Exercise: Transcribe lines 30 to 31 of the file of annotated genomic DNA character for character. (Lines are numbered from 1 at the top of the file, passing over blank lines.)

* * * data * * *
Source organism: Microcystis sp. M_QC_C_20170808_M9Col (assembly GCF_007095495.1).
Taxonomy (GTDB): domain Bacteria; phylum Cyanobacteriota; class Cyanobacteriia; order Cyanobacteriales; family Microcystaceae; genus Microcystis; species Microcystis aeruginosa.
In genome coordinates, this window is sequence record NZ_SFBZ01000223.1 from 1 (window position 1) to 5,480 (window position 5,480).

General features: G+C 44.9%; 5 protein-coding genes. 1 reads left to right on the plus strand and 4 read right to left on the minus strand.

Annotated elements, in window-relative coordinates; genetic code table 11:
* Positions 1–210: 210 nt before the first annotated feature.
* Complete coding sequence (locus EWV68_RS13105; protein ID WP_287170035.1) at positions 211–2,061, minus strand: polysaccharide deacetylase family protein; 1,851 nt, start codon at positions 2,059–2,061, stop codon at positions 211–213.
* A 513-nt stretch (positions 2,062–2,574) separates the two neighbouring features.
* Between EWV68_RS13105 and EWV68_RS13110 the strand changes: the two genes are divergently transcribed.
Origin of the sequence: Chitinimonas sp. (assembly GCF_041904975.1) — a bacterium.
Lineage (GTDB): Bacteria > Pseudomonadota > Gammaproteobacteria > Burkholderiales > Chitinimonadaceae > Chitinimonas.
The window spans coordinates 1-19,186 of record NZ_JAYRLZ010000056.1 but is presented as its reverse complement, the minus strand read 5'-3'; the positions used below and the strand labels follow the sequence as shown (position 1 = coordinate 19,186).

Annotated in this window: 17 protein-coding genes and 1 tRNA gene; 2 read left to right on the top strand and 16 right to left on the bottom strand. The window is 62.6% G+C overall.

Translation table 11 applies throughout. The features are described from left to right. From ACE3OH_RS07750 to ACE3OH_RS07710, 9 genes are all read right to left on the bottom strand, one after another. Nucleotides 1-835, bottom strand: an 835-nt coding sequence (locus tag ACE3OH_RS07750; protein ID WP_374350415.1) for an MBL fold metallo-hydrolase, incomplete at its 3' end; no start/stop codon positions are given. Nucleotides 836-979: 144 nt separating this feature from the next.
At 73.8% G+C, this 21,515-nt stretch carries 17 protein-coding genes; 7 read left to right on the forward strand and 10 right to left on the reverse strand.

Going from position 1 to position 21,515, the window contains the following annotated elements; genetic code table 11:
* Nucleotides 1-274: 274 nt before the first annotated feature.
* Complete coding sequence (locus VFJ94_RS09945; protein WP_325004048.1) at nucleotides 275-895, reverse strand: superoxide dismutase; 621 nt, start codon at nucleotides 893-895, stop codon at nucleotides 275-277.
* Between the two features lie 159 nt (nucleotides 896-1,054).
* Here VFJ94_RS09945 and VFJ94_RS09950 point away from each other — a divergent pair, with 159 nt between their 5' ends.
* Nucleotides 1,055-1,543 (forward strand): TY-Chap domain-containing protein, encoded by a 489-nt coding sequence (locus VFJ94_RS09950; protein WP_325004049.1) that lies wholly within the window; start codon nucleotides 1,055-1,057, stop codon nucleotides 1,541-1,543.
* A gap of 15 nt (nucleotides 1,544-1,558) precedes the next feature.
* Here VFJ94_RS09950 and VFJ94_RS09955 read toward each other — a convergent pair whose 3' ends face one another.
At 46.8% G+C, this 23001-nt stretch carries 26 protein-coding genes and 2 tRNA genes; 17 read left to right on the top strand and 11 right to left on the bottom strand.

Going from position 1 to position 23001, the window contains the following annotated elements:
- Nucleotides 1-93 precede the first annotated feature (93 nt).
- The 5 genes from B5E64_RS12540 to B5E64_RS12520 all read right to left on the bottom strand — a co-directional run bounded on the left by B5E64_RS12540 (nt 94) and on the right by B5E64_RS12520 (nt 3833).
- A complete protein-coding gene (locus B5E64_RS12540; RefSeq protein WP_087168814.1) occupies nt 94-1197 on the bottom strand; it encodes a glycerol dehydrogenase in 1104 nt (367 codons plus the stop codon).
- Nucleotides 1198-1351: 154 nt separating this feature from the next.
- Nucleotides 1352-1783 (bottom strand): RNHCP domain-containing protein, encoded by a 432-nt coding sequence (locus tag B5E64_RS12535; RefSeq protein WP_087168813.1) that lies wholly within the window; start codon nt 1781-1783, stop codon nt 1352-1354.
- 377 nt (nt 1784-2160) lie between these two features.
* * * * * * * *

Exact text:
- Nucleotides 1352-1783 (bottom strand): RNHCP domain-containing protein, encoded by a 432-nt coding sequence (locus tag B5E64_RS12535; RefSeq protein WP_087168813.1) that lies wholly within the window; start codon nt 1781-1783, stop codon nt 1352-1354.
- 377 nt (nt 1784-2160) lie between these two features.